WASHINGTON (Reuters) - President Donald Trump’s proposed 28 percent budget cut for U.S. diplomacy and foreign aid next year would preserve $3.1 billion in security aid to Israel but reduce funding for the United Nations, climate change and cultural exchange programs.
The budget proposal for the fiscal year beginning on Oct. 1 is a first shot in a battle with Congress - which controls the government purse strings - that will play out over months and may yield spending far beyond Trump’s requests.
Congress, controlled by Trump’s fellow Republicans, may reject some or many of the proposed cuts to the U.S. State Department and Agency for International Development (USAID) budgets for maintaining America’s diplomatic corps, fighting poverty, promoting human rights and improving health abroad.
The White House is proposing a combined $25.6 billion budget for the State Department and USAID, a 28 percent reduction from current spending, according to documents the White House provided on Thursday.
“This is a ‘hard power’ budget. It is not a ‘soft power’ budget,” Mick Mulvaney, Trump’s budget director, told reporters, referring to the president’s desire to prioritize military power over the influence that can flow from development aid.
In Tokyo, U.S. Secretary of State Rex Tillerson defended the cuts as a necessary correction to a “historically high” budget for the State Department that had grown to address conflicts abroad in which the United States was engaged as well as disaster aid. Tillerson said there would be a “comprehensive examination” of how the State Department’s programs are executed and how the department is structured.
Trump’s budget proposes spending $54 billion more on military spending and sinking more money into deporting illegal immigrants.
‘KEEPING AMERICA SAFE’
Senator Ben Cardin, the top Democrat on the Senate Foreign Relations Committee, said he was deeply disappointed and dismayed at Trump’s proposal to slash foreign affairs spending.
David Miliband, president and CEO of the International Rescue Committee, said the roughly one-third cut in foreign aid endangered U.S. values and interests abroad.
“What’s more, the U.S. foreign assistance budget makes up a mere 1 percent of the federal budget - a tiny category of discretionary spending which saves lives and spreads goodwill around the world,” he said.
More than 120 retired U.S. generals and admirals urged Congress in a letter last month to fully fund diplomacy and foreign aid, arguing the functions were “critical to keeping America safe.”
The budget also requests $12 billion in “Overseas Contingency Operations,” or OCO, funding for extraordinary costs, chiefly in war zones such as Afghanistan, Iraq and Syria. No comparison was provided for the current year’s OCO spending.
The White House did not provide many details in its “skinny” budget proposal, a precursor to a more detailed budget submission the White House has said it will produce in May.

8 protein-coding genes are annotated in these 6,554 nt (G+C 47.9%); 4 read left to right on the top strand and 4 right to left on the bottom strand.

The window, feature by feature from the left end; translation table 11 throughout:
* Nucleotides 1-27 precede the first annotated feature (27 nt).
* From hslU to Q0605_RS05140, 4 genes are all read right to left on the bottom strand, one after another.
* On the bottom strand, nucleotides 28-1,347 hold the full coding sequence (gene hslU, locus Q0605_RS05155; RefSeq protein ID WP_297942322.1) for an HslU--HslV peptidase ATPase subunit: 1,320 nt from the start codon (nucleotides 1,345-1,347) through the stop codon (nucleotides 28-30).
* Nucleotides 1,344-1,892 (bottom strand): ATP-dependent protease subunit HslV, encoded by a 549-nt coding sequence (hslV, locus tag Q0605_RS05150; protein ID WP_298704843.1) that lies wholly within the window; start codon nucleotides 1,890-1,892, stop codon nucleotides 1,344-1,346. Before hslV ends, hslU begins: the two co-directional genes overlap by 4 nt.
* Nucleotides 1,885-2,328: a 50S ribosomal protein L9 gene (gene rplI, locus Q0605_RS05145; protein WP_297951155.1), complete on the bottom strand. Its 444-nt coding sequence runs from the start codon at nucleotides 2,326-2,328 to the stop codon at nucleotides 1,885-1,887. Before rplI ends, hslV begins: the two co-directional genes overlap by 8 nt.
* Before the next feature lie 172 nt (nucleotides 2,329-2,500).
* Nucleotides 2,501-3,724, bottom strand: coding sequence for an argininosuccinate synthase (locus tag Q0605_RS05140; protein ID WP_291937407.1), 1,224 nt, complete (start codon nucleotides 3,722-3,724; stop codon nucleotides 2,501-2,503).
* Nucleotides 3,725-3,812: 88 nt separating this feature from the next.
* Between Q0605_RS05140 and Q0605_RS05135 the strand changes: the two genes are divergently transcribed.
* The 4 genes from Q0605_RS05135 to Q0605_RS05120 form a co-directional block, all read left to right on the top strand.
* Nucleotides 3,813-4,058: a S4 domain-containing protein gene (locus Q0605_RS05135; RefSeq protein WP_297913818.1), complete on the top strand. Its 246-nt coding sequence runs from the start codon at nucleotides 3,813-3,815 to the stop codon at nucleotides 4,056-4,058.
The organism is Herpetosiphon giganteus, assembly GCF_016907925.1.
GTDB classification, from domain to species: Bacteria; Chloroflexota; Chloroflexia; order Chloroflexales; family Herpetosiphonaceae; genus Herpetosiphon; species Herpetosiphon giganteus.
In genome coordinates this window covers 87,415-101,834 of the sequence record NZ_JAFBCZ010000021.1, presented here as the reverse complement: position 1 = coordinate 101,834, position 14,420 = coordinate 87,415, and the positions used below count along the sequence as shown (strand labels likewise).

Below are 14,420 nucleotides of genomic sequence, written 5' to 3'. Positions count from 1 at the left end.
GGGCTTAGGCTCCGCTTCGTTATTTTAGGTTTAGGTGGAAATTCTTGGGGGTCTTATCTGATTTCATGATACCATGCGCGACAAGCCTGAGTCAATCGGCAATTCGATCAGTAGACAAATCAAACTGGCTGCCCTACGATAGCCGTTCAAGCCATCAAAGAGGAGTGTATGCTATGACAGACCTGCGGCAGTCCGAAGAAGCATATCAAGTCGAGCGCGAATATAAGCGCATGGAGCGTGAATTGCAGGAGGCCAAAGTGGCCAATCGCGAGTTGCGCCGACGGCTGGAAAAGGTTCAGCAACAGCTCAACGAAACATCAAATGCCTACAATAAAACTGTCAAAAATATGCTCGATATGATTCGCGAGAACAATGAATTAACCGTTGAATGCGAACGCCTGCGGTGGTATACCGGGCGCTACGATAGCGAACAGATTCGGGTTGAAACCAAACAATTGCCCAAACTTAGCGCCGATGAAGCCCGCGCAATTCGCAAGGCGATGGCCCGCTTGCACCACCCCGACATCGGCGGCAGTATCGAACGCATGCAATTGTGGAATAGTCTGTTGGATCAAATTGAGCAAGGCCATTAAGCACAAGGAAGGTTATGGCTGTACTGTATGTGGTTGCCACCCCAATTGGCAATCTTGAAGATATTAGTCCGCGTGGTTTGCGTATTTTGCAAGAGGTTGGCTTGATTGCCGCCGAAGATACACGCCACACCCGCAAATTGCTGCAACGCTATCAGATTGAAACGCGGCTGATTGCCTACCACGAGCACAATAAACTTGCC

The budget would provide $3.1 billion “to meet the security assistance commitment to Israel ... ensuring that Israel has the ability to defend itself from threats” and maintain its military superiority over more populous Arab neighbors.
It would also “maintain current commitments and all current patient levels on HIV/AIDS treatment” under PEPFAR, the President’s Emergency Plan for AIDS Relief, the world’s largest provider of AIDS-fighting medicine. The program has been credited with saving millions of lives and enjoys bipartisan support.
The budget would also meet U.S. commitments to the Global Fund for AIDS, Tuberculosis and Malaria, the documents said.
Without giving specifics, the documents laid out areas where the White House plans to save money, including by reducing U.S. funds to the United Nations and affiliated agencies “by setting the expectation that these organizations rein in costs and that the funding burden be shared more fairly among members.”
The United States would cut its contribution to the U.N. budget by an unspecified amount, and the U.S. government would not pay for more than 25 percent of U.N. peacekeeping costs, the documents said.
The United States is the largest contributor to the United Nations, paying 22 percent of the $5.4 billion core U.N. budget and 28.5 percent of the $7.9 billion U.N. peacekeeping budget.
Trump also plans to save money by eliminating the U.S. Global Climate Change Initiative, which among other things seeks to foster low-carbon economic growth, and by ceasing payments to U.N. climate change programs via the Green Climate fund.
He proposes cutting funds to multilateral development banks such as the World Bank by about $650 million over three years from the Obama administration’s commitments; reducing money for the State Department’s Educational and Cultural Exchange Programs; turning some foreign military aid into loans from grants; and reorganizing the State Department and USAID.
Reporting by Arshad Mohammed; Additional reporting by Michelle Nichols at the United Nations, Roberta Rampton, Patricia Zengerle and Yara Bayoumy in Washington and Elaine Lies in Tokyo; Editing by Leslie Adler and Howard Goller